Silicon Valley Housing Market
Eats Empire Seven

After close to a decade, the indie Japantown art gallery is being forced out
Empire 7 Studios in Japantown will be forced to move.

This month, Jim Phillips's iconic "Screaming Hand" art exhibit was immortalized in the Santa Cruz Museum of Art and History. The central image—a disembodied blue hand flying through the air, with a screaming mouth in the palm—has been in circulation for more than 30 years in skate and surfer culture, most notably on skate decks and shirts for Santa Cruz Skateboards.

But before traveling the world and eventually settling at the SCMAH, the exhibit opened at Empire Seven Studios, right here in San Jose's Japantown. "Even the mayor stood in line for, like, 30 minutes to come in and see the show," says gallery director Juan Carlos Araujo.

While the exhibit is regarded as a piece of local history, the studio where it opened is now the most recent casualty of the housing market. In March, right after he had finished building a second gallery inside the leased warehouse, Araujo learned that the whole block had been sold to a developer. He had also just quit his job of 15 years to focus more on growing the studio.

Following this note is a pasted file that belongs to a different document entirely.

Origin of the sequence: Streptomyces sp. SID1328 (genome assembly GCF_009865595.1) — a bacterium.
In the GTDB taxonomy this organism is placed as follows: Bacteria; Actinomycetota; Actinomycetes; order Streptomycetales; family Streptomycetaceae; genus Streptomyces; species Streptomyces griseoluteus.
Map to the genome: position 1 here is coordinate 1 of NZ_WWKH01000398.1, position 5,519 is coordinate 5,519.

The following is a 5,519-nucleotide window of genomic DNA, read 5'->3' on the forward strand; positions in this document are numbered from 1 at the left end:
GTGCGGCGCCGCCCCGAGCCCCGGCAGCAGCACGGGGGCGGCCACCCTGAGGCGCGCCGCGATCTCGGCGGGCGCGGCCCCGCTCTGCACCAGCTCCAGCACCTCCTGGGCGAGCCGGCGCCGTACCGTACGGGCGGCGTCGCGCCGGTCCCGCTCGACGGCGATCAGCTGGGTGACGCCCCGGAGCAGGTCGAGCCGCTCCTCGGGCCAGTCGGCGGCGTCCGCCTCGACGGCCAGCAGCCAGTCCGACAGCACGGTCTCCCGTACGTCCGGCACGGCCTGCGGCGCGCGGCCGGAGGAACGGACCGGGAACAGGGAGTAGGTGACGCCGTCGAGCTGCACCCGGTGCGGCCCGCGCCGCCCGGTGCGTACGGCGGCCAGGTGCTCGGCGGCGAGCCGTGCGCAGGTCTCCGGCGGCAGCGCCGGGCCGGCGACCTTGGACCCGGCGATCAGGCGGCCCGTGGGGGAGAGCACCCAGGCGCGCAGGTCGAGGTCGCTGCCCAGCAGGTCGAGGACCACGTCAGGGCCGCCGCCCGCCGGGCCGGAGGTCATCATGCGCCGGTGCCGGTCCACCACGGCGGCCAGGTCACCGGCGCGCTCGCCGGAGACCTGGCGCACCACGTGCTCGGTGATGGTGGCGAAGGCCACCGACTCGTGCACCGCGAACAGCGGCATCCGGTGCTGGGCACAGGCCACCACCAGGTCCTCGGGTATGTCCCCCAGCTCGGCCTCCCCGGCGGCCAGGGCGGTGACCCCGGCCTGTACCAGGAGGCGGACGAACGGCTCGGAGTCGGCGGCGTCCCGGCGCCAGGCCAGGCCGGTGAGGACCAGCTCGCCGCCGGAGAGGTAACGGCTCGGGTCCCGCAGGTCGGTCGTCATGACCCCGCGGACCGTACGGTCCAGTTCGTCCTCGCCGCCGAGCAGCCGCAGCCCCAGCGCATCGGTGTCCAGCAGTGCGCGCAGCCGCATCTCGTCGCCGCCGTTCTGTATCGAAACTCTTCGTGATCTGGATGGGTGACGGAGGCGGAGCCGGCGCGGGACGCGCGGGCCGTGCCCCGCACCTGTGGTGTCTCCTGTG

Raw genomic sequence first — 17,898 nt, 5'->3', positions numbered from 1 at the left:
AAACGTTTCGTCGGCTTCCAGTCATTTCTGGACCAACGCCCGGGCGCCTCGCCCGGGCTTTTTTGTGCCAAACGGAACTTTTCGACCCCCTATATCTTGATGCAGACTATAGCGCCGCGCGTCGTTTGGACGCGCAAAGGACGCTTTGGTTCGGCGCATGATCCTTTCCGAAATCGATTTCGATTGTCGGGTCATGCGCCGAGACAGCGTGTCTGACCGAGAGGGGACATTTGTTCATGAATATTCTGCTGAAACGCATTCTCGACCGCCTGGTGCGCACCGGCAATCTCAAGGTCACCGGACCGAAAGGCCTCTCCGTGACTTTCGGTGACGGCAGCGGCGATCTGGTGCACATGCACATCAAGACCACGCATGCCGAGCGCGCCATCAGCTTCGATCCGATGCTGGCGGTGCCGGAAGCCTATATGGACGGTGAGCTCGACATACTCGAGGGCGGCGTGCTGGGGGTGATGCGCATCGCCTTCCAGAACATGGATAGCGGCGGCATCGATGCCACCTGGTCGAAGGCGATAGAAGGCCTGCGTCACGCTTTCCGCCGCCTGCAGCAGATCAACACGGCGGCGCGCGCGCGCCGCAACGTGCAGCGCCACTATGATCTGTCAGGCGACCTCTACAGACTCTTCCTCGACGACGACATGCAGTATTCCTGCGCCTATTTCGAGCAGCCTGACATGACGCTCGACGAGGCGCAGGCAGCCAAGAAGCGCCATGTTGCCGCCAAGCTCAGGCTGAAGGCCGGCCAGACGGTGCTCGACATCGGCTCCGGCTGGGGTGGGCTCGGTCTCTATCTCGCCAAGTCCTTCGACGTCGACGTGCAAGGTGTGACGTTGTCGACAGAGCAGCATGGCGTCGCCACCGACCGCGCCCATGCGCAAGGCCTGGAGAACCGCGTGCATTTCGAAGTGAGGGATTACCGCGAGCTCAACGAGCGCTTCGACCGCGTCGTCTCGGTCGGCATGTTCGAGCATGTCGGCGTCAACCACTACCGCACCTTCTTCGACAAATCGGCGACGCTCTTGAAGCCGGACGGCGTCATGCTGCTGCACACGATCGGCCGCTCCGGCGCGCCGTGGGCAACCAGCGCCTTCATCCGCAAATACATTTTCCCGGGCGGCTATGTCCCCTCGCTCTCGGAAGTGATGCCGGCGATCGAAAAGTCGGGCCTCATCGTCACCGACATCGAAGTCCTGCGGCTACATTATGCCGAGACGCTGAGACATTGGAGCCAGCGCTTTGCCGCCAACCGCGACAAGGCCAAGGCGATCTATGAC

"It's just such a frustrating thing to go through," he says, audibly flustered.

Araujo's studio and gallery space has been on the corner of Empire and 7th Street since 2007. In that time, Araujo and his partner, Jennifer Ahn, have worked with local businesses to beautify the area, painting numerous murals around Japantown and greater San Jose. The canine mural on the side of historic Nichi Bei Bussan was the work of Empire Seven, as were the murals on AEF Grocery on Second Street, Santo Market on Taylor, and the massive work along the railroad tracks just behind the studio near Seventh and Empire streets. Araujo has also worked with local nonprofits to teach art classes at juvenile hall.

"That's my goal," he says: "To make a landmark for arts and culture in San Jose."

The good news is that Araujo plans to hold onto the name Empire Seven, and continue working in service of the arts in San Jose. Still, the experience has cast a shadow.

"Now that I know that I'm losing my building, I definitely think twice about investing all the money I've poured into this warehouse and doing it somewhere else."

This is the real cost of San Jose's recent real estate boom: the people who work the hardest to give the city a definitive aesthetic and artistic identity are often the very ones who are edged out by developers.

"It's changing so fast," Araujo says. "We need our city officials, and everybody who can make a difference, including ourselves. We can't just expect people to do the work for us. In order to make change we need to be present."

Wherever he goes next, Araujo vows he will be present in San Jose.

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